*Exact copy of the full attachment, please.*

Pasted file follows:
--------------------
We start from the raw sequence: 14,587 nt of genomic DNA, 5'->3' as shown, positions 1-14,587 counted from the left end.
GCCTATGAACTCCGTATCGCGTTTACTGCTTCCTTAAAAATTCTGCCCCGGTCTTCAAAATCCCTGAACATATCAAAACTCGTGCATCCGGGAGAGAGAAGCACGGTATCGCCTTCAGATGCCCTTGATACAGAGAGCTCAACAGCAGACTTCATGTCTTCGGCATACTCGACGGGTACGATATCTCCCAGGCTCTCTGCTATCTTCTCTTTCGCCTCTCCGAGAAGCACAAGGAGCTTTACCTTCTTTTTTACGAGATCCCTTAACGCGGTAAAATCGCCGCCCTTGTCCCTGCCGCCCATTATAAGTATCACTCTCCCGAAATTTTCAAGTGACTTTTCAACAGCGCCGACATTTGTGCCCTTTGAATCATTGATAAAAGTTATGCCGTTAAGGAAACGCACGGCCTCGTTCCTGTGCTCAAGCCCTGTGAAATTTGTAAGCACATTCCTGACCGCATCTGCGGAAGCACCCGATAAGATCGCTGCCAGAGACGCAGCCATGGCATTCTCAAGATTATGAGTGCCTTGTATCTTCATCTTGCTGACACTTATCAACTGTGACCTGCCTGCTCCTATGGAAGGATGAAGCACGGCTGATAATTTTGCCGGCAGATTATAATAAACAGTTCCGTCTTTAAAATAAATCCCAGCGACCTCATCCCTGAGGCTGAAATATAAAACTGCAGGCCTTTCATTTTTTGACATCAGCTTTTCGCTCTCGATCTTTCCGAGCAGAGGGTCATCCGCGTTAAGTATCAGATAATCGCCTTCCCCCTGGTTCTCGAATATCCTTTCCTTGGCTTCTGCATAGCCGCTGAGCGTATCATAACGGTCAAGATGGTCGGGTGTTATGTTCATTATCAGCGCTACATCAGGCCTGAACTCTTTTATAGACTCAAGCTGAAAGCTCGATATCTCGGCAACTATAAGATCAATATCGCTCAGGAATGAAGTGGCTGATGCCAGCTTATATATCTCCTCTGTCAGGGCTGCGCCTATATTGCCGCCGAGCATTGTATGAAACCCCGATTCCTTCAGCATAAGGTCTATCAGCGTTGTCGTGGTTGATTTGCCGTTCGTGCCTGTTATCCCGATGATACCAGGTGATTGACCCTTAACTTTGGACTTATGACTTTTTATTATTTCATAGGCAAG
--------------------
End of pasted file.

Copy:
We start from the raw sequence: 14,587 nt of genomic DNA, 5'->3' as shown, positions 1-14,587 counted from the left end.
GCCTATGAACTCCGTATCGCGTTTACTGCTTCCTTAAAAATTCTGCCCCGGTCTTCAAAATCCCTGAACATATCAAAACTCGTGCATCCGGGAGAGAGAAGCACGGTATCGCCTTCAGATGCCCTTGATACAGAGAGCTCAACAGCAGACTTCATGTCTTCGGCATACTCGACGGGTACGATATCTCCCAGGCTCTCTGCTATCTTCTCTTTCGCCTCTCCGAGAAGCACAAGGAGCTTTACCTTCTTTTTTACGAGATCCCTTAACGCGGTAAAATCGCCGCCCTTGTCCCTGCCGCCCATTATAAGTATCACTCTCCCGAAATTTTCAAGTGACTTTTCAACAGCGCCGACATTTGTGCCCTTTGAATCATTGATAAAAGTTATGCCGTTAAGGAAACGCACGGCCTCGTTCCTGTGCTCAAGCCCTGTGAAATTTGTAAGCACATTCCTGACCGCATCTGCGGAAGCACCCGATAAGATCGCTGCCAGAGACGCAGCCATGGCATTCTCAAGATTATGAGTGCCTTGTATCTTCATCTTGCTGACACTTATCAACTGTGACCTGCCTGCTCCTATGGAAGGATGAAGCACGGCTGATAATTTTGCCGGCAGATTATAATAAACAGTTCCGTCTTTAAAATAAATCCCAGCGACCTCATCCCTGAGGCTGAAATATAAAACTGCAGGCCTTTCATTTTTTGACATCAGCTTTTCGCTCTCGATCTTTCCGAGCAGAGGGTCATCCGCGTTAAGTATCAGATAATCGCCTTCCCCCTGGTTCTCGAATATCCTTTCCTTGGCTTCTGCATAGCCGCTGAGCGTATCATAACGGTCAAGATGGTCGGGTGTTATGTTCATTATCAGCGCTACATCAGGCCTGAACTCTTTTATAGACTCAAGCTGAAAGCTCGATATCTCGGCAACTATAAGATCAATATCGCTCAGGAATGAAGTGGCTGATGCCAGCTTATATATCTCCTCTGTCAGGGCTGCGCCTATATTGCCGCCGAGCATTGTATGAAACCCCGATTCCTTCAGCATAAGGTCTATCAGCGTTGTCGTGGTTGATTTGCCGTTCGTGCCTGTTATCCCGATGATACCAGGTGATTGACCCTTAACTTTGGACTTATGACTTTTTATTATTTCATAGGCAAG